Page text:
However and whenever the US leaves, much like in Vietnam, the Taliban will become the government of Afghanistan, despite our 18-year effort. We now seem unwilling to say: “you guys sort this out”, so our longest war will continue. It will be accompanied by more death, and more money flushed down the rat hole.

We should also expect most Republicans and quite a few Democrats will remain silent.

Have all of these lives lost, and the trillions of dollars spent, taught us anything?

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Another Take on Memorial Day

The Daily Escape:

Dunn’s River Falls, near Ocho Rios, Jamaica – 2019 photo by Ashleigh Reutzel

There were many excellent Memorial Day columns posted over the weekend, and Wrongo wants to draw your attention to Andrew Bacevich, who wrote about visiting Marseilles, Illinois, which curiously, has our only monument honoring those who died in our wars in the Middle East: (emphasis by Wrongo)

Marseilles retains one modest claim to fame. It’s the site of the Middle East Conflicts Wall Memorial, dedicated in June 2004….The memorial, created and supported by a conglomeration of civic-minded Illinois bikers, many of them Vietnam veterans, is the only one in the nation that commemorates those who have died during the course of the various campaigns…that have involved U.S. forces in various quarters of the Greater Middle East over the past several decades.

That tells you quite a bit about how Americans value the American sacrifice in these wars. More from Bacevich: (more emphasis by Wrongo)

Any American wanting to pay personal tribute to those who fought and died for our country in World War II or Korea or Vietnam knows where to go — to the Mall in Washington D.C….Nowhere else in this vast nation of ours has anyone invested in…the effort to remember more than a generation’s worth of less-than-triumphant American war making. Marseilles has a lock on the franchise.

We’ve been at war in the Middle East since Desert Storm. It’s hard to believe that a “Middle East Conflicts Wall Memorial” isn’t on the National Mall. But, the Vietnam vets had to fight to have their monument built, over resistance from Washington.

Bacevich is originally from a nearby Illinois town, and sadly, his son is among the Middle East dead listed on the monument: (emphasis by Wrongo)

…I find myself uneasy with any reference to American soldiers having died for freedom in the Greater Middle East. Our pronounced penchant for using that term in connection with virtually any American military action strikes me as a dodge. It serves as an excuse for not thinking too deeply about the commitments, policies, and decisions that led to all those names being etched in stone, with more to come next month and probably for many years thereafter.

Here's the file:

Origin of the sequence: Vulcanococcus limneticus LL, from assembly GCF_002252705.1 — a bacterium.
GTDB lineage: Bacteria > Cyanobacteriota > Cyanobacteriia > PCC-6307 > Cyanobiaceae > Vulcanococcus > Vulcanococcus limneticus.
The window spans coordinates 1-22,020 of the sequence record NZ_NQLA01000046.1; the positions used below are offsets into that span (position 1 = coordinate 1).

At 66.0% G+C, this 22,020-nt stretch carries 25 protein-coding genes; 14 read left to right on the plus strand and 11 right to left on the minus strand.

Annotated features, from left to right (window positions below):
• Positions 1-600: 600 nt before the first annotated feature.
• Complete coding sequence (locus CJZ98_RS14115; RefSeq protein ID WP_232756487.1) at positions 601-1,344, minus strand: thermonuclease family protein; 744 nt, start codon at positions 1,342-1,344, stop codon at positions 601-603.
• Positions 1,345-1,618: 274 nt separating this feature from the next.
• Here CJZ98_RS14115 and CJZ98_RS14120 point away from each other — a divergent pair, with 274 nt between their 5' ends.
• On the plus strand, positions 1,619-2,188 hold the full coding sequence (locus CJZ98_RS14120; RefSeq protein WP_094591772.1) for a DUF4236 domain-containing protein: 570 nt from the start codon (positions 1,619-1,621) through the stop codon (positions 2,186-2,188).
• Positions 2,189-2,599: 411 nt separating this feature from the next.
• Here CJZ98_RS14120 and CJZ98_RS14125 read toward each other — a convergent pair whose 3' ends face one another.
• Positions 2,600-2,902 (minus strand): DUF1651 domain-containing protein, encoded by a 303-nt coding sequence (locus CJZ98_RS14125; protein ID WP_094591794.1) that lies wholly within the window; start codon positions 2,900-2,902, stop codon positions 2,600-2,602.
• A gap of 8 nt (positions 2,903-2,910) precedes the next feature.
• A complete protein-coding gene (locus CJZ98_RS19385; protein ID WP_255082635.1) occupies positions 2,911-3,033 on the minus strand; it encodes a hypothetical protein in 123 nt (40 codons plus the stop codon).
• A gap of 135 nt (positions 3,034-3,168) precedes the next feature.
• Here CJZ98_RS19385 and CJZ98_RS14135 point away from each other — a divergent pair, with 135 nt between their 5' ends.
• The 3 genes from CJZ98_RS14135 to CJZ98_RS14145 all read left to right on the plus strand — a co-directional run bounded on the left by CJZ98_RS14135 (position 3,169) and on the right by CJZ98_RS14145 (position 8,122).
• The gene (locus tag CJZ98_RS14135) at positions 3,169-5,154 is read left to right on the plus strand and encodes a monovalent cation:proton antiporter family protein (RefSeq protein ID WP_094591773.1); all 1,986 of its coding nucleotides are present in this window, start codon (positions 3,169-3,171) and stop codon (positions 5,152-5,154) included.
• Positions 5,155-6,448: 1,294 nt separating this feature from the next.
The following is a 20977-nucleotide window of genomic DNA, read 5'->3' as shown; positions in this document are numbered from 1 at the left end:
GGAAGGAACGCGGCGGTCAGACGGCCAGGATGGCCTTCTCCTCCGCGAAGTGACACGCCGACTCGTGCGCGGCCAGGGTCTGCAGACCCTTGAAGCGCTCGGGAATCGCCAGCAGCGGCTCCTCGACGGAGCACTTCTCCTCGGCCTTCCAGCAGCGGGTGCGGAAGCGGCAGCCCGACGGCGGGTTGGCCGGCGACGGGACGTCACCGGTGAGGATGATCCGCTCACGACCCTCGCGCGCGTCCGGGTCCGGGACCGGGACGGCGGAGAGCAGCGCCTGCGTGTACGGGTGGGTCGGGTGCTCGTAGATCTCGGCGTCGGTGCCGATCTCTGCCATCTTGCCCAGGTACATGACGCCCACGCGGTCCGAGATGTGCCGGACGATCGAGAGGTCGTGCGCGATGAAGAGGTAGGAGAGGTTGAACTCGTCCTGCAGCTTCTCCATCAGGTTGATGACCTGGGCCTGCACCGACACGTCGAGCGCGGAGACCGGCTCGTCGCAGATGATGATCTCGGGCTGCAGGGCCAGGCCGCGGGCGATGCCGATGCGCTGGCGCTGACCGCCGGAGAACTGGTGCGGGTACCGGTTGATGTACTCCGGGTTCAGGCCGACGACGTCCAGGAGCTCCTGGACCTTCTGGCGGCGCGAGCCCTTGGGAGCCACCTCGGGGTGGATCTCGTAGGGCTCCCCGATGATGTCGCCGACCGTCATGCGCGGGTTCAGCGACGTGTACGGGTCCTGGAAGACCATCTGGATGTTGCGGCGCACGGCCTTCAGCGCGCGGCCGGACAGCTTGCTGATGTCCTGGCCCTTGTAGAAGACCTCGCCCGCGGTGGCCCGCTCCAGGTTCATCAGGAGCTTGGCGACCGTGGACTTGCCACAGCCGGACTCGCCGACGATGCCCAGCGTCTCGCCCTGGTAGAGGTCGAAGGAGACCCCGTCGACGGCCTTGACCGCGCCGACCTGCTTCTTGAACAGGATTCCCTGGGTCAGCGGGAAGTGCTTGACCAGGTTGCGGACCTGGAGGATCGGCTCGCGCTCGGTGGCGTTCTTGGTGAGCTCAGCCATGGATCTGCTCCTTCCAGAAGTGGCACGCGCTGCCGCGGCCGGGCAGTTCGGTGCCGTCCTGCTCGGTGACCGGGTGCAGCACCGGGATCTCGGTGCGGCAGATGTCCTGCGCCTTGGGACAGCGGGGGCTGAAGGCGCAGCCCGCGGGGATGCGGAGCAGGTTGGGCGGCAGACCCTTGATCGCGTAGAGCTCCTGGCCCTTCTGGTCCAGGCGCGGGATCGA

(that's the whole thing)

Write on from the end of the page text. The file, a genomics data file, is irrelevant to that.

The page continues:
He closes with this:

Just as there are all-but-mandatory venues in Iowa and New Hampshire where candidates are expected to appear, why not make Marseilles, Illinois, one as well. Let all of the candidates competing to oust Donald Trump from the White House…schedule at least one campaign stop at the Middle East Conflicts Wall, press entourage suitably in tow.

One of the catch phrases of our cheap American patriotism is: “Thank you for your service,” which many (well-meaning) people say when they meet an active duty or veteran military person. As a former Army officer, Wrongo has always tempered his appreciation on hearing that with the idea that the unspoken part of that phrase is: “better you than me.”

We are reverent, but disengaged from our military. We love the troops, but we’d rather not think about them, is our norm. That wasn’t always the case. WWII and Korea were in the forefront of people’s minds while the fighting was underway. Americans were drafted into the military as late as Vietnam, and Nixon learned how difficult it was to keep Vietnam off the minds of the people.

Since we ended the draft in 1973, America hasn’t won a war. Now, less than one percent of the nation is in uniform. What is more alarming, military service has increasingly become a family affair. Coupled with troop-basing in the West and Southeast, we are quickly evolving into a Praetorian military culture, precisely as American culture fragments. Hero worship of our military has created a separate caste of military professionals. Unchecked, this will ultimately fracture our society.

Even well-meaning people don’t want to know what our policies have created, both at home and abroad. The cost of our wars is ruinous, partly because the human dimension is nearly absent from the discussion.

War is bankrupting us during a time of relative peace. We have no discernible threat comparable to our certain costs. And our media doesn’t always help us see the threats clearly.

These wars are all post-Authorization for the Use of Military Force (AUMF) wars. There have been no victory parades since the first Gulf War.

And all of these wars contribute to our fractured politics. We continue to use debt to cover the costs of our ever-expanding military, at the sacrifice of domestic needs like infrastructure, education and healthcare. We gotta wake up.